Is beauty in the eye of the beholder, or the orbitofrontal cortex? Do artists really look at the world differently, or for that matter does sex, species, or attitude change what you see? How is seeing more than just looking, and could vision be just one of many ways of seeing? How does the brain interpret what our eyes glimpse, and how will computers, artificial intelligence, and machines further change the way we look at our world?
In summer 2016, Science Gallery Dublin will tackle the complex sensory experience of seeing, understanding, and perception. SEEING will illuminate optics, perspective, and comprehension while exploring enhanced and augmented ways of seeing, artificial eyes, and radical alternatives to vision.
Is there something special about this dominant sense, or should we only trust half of what we hear and none of what we see?
For the open call Science Gallery Dublin are especially interested in projects that explore themes and topics such as:
–Machine vision (e.g. facial recognition)
–Perception, comprehension, and understanding
–Perspective (both spatial and contextual)
–The perception of beauty, especially neuroaesthetics
–Emotional aspects of seeing—perspective, empathy, “otherness”
–Artificial Intelligence, especially visual image processing
–Robot navigation (drones, self-driving cars etc.)
–Use of optics, lenses, and prisms in art and science
–Visual impairment, augmented vision, and alternatives to vision, including artificial synaesthesia
–How technology “sees”; especially bias, misunderstanding, and similar anthropomorphic “fails”
–Seeing at scale—from deep space and long-range telemetry to tilt-shift and micro-photography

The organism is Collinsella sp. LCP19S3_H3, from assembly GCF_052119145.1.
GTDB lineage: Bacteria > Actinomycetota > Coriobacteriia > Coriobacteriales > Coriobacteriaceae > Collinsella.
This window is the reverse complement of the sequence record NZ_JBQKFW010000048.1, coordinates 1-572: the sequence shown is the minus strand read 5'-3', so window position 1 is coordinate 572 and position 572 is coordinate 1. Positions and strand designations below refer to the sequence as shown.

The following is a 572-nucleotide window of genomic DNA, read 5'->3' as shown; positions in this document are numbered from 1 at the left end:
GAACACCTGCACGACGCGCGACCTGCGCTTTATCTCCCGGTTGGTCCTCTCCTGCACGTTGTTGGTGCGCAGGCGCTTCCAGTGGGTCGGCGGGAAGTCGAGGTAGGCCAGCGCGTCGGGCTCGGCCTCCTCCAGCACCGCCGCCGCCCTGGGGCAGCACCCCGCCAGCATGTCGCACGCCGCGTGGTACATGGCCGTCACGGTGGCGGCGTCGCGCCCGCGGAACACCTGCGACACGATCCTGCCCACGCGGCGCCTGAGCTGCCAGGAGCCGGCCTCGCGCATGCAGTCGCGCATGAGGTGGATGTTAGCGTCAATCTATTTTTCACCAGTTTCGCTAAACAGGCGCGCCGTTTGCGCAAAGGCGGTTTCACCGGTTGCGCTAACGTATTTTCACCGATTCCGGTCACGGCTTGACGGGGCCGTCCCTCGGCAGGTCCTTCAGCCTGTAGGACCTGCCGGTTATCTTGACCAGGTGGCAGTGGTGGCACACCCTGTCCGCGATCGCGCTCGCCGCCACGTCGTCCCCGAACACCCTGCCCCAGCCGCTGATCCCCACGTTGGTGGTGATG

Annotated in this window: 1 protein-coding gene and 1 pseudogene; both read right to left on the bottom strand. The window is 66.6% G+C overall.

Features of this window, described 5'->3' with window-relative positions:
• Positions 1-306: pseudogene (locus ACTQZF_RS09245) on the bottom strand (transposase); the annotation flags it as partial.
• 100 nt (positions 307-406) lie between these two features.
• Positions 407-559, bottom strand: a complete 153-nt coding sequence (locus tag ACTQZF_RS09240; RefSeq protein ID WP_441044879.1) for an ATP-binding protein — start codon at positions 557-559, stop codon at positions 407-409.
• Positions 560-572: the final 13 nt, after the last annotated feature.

–Color blindness and colour perception
Semir Zeki—Professor of Neuroaesthetics, University College London
Kate Coleman—Ophthalmologist and general ophthalmic surgeon
Lynn Scarff—Director, Science Gallery at Trinity College Dublin
Gerard Lacey—Professor of Computer Science, Trinity College Dublin
What makes a good Science Gallery Dublin open call proposal?
The curatorial panel are looking for projects that match Science Gallery Dublin’s three core aims: to connect, participate, and surprise. There are some tips about what makes a strong proposal on the application page here.
We are looking for up to 25 works for the SEEING exhibition. Proposals will be funded up to a maximum budget of 3,500 EUR. Two outstanding original works may be commissioned with a higher budget of up to 8,000 EUR. Please note that these are maximum amounts, not targets. Science Gallery Dublin are happy to provide letters of support for applicants seeking funding from elsewhere.
How to apply
For more information on the SEEING open call, proposal tips and how to submit your application, please visit opencall.sciencegallery.com.
Application deadline: January 21, 2016, 5pm (GMT)
Exhibition: June 23–September 18, 2016